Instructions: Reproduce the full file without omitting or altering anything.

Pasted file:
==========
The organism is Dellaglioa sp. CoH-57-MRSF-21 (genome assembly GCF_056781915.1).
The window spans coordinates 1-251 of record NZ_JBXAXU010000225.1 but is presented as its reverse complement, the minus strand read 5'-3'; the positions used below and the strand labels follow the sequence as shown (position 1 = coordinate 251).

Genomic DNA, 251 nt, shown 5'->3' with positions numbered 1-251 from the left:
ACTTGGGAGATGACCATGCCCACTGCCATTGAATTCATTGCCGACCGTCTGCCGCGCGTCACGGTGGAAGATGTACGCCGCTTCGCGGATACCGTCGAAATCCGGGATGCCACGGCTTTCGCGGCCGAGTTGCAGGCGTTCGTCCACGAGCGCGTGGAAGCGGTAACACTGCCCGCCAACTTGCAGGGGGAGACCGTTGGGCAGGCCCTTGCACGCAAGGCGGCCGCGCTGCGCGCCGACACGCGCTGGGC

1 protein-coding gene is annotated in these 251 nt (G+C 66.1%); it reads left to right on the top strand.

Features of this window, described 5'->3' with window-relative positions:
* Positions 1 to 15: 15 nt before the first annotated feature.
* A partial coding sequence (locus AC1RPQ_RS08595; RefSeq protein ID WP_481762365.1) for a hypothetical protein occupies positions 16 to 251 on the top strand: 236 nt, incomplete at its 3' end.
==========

The organism is Dellaglioa sp. CoH-57-MRSF-21 (genome assembly GCF_056781915.1).
The window spans coordinates 1-251 of record NZ_JBXAXU010000225.1 but is presented as its reverse complement, the minus strand read 5'-3'; the positions used below and the strand labels follow the sequence as shown (position 1 = coordinate 251).

Genomic DNA, 251 nt, shown 5'->3' with positions numbered 1-251 from the left:
ACTTGGGAGATGACCATGCCCACTGCCATTGAATTCATTGCCGACCGTCTGCCGCGCGTCACGGTGGAAGATGTACGCCGCTTCGCGGATACCGTCGAAATCCGGGATGCCACGGCTTTCGCGGCCGAGTTGCAGGCGTTCGTCCACGAGCGCGTGGAAGCGGTAACACTGCCCGCCAACTTGCAGGGGGAGACCGTTGGGCAGGCCCTTGCACGCAAGGCGGCCGCGCTGCGCGCCGACACGCGCTGGGC

1 protein-coding gene is annotated in these 251 nt (G+C 66.1%); it reads left to right on the top strand.

Features of this window, described 5'->3' with window-relative positions:
* Positions 1 to 15: 15 nt before the first annotated feature.
* A partial coding sequence (locus AC1RPQ_RS08595; RefSeq protein ID WP_481762365.1) for a hypothetical protein occupies positions 16 to 251 on the top strand: 236 nt, incomplete at its 3' end.